Enshrining European Directives in training regulations
The example of the inland shipping occupations
Markus Bretschneider, Johanna Telieps
Ordinances relating to the training occupations of inland bargeman/woman specialising in freight shipping, inland bargeman/woman specialising in passenger shipping and inland shipping captain will enter into force on 1 August 2022. New EU guidelines needed to be taken into account during some parts of the process of drawing up the training contents and examination requirements. This article describes the challenges that had to be overcome whilst developing these two training regulations and also outlines the solutions that were found in order to harmonise domestic and European standards.
Initial situation and the need to revise training regulations
The main impetus for a modernisation of the inland shipping occupations was provided by a rise in the demands placed on staff working on inland waterway craft and by two EU Directives (cf. Information Box). The latter define EU-wide competence standards for deckhand teams whilst also drawing a distinction between operational level and boatmaster tasks.
Whereas the operational level predominantly involves the carrying out of tasks that have been assigned, the management level is required to assume overall responsibility on board and is in charge of ensuring the proper execution of these tasks. Training in the occupation of inland bargeman/woman (operational level) focuses on joint skills, knowledge and competencies and on technical aspects. In the case of the occupation of inland shipping captain (management level), the emphasis is on the areas of navigation and steering (cf. Table). The process for updating the vocational education and training of inland bargemen/women took the occupation of the same name from 2005 as its starting point. By way of contrast, dual VET in the occupation of inland shipping captain was developed from scratch. Both sets of training regulations constitute approved training programmes in accordance with the EU Directive. Successful completion of the final examination in each case fulfils the prerequisites for acquisition of the Union certificates of qualification as helmsman (inland bargeman/woman) and boatmaster (inland shipping captain) respectively. Holders of the previous qualification of inland bargeman/woman were permitted to be in charge of a vessel if they had completed at least four years of travelling experience and had also undergone a patent examination conducted by an inland waterway authority. The EU Directive abolished this proviso with effect from 18 January 2022.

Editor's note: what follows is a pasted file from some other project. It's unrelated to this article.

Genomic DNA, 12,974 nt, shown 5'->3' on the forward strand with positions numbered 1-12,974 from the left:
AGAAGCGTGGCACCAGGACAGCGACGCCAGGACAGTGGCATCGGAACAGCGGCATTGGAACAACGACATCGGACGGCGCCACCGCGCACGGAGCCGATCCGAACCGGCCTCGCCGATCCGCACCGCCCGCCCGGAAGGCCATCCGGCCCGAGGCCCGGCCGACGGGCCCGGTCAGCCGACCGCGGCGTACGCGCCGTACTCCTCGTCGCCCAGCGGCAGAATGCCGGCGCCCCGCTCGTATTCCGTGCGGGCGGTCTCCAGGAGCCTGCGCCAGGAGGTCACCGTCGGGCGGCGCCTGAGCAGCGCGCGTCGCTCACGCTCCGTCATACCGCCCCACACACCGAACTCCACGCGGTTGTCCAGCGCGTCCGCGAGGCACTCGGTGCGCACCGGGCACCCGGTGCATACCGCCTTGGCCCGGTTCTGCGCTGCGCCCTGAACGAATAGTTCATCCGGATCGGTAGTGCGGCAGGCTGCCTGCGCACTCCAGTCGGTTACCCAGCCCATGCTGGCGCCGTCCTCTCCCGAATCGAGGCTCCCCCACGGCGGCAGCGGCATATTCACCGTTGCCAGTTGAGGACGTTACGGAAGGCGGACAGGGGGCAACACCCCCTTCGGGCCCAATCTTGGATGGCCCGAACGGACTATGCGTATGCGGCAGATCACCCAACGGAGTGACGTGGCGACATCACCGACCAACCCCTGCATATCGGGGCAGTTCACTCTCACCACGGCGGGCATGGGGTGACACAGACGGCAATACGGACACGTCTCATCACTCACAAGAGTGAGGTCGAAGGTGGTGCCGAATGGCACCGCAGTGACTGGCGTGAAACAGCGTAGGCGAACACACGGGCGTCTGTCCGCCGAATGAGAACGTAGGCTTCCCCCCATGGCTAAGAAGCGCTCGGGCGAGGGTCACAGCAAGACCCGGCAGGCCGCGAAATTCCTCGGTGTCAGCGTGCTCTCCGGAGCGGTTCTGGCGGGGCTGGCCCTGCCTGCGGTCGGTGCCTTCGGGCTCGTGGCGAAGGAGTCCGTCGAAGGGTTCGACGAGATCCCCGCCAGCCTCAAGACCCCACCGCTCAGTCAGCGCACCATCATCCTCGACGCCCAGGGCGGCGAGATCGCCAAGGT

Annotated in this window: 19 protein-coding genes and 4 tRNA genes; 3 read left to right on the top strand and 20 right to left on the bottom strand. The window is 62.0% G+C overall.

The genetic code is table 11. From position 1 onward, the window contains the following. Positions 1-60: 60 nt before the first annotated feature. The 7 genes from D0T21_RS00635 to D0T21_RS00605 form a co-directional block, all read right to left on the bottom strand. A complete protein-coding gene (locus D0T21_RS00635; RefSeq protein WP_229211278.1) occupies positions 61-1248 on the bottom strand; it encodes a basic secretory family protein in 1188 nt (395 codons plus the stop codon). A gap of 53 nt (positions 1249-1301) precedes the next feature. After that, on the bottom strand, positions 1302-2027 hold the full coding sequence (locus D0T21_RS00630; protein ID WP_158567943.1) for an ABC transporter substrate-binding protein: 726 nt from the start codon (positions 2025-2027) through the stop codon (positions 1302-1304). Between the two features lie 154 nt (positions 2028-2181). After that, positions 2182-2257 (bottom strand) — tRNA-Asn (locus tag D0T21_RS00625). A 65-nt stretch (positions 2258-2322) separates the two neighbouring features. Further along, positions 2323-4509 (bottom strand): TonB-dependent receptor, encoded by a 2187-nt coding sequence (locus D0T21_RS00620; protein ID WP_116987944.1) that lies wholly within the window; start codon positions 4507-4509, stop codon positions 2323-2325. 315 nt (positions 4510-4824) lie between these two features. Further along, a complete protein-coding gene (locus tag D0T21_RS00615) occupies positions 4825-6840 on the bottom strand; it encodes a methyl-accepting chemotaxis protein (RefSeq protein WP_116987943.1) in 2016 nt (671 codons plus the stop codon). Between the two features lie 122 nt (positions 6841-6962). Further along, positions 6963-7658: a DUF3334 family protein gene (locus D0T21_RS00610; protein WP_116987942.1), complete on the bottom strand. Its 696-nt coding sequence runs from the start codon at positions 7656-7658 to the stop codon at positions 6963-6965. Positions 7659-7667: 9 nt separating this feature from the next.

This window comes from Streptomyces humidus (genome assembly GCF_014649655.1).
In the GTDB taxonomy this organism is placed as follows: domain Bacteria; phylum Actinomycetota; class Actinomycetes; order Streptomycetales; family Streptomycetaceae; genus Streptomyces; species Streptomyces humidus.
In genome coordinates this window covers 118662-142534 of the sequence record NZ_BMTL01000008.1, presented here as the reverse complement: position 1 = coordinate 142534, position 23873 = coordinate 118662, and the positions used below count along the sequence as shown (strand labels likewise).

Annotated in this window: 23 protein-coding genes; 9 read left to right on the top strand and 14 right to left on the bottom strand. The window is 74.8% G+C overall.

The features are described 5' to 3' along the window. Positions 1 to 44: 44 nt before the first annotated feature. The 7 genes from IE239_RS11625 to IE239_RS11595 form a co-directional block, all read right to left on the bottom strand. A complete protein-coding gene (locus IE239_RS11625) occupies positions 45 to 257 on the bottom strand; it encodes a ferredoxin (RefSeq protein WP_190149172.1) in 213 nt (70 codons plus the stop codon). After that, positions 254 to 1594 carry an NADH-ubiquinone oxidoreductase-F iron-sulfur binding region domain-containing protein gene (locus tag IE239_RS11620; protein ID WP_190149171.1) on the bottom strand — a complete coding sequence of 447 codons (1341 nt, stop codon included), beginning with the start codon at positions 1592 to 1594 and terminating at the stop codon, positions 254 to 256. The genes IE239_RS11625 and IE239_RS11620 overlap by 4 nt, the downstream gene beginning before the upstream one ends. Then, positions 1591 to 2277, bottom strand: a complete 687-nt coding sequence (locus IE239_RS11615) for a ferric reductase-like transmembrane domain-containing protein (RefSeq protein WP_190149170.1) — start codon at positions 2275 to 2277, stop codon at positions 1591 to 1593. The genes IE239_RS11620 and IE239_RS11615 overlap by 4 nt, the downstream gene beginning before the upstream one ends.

|Inland bargeman/woman (3 years)||Inland shipping captain (3½ years)|
|Steer vessels to aid with navigation||Navigate vehicles and plan trips|
|Use vehicle equipment||Use, check and document vehicle equipment|
|Load and unload vehicles (addressed in greater detail in the specialism of freight shipping)||Plan and monitor the loading and unloading of vehicles|
|Maintain hulls and associated systems||Maintain hulls and associated systems|
|Maintain mechanical and technical plants and ship’s engines||Maintain mechanical and technical plants and ship’s engines|
Identify malfunctions in hydraulic systems and initiate measures to rectify such malfunctions
Check and repair mechanical and technical plants and ship’s engines
|Organise and supervise shipping engineering operations|
|-||Organise and supervise technical processes|
|Transport persons (addressed in greater detail in the specialism of passenger shipping)||Transport persons|
|Become involved in the social community on board||Encourage the social community on board|
|Carry out quality assurance measures||Carry out quality assurance measures|
|Act in emergency situations||Prepare for emergency situations, act accordingly and take on a leadership role when such instances occur|
|Equivalent at EU level|
|Successful completion of the final examination and radio operator’s certificate: Helmsman||Successful completion of the final examination and radio operator’s certificate: Boatmaster|
How are general training plans harmonised with EU competence standards?
When developing the contents for the first two years of training, the social partners, the Federal Government and the federal states agreed that the EU competence standards should be taken into account and that contents at the operational level should be designed to be as identical as possible. The Vocational Training Act (BBiG) sets out the applicable standards for the structuring of training occupations in the dual system. Criteria include the occupational profile agreed during the application discussions and the principle that skills, knowledge and proficiency should be competence oriented. One initial challenge was to link this with the firm requirements stipulated in the EU Directives. In order to resolve this matter, the company experts began by formulating the training contents to be imparted separately from the EU competence standards. The competence standards were then added in (cf. Figure). A correlation list was drawn up in order to match the input and to ensure and demonstrate that the relevant contents of the draft ordinances took full account of the EU Directives.
The EU member states are required to implement two Directives relating to inland shipping into their national laws by 17 January 2022 at the latest.
- Directive (EU) 2017/2397 on the recognition of professional qualifications in inland navigation
- Delegated Directive (EU) 2020/12 as regards the standards for competencies and corresponding knowledge and skills, for the practical examinations, for the approval of simulators and for medical fitness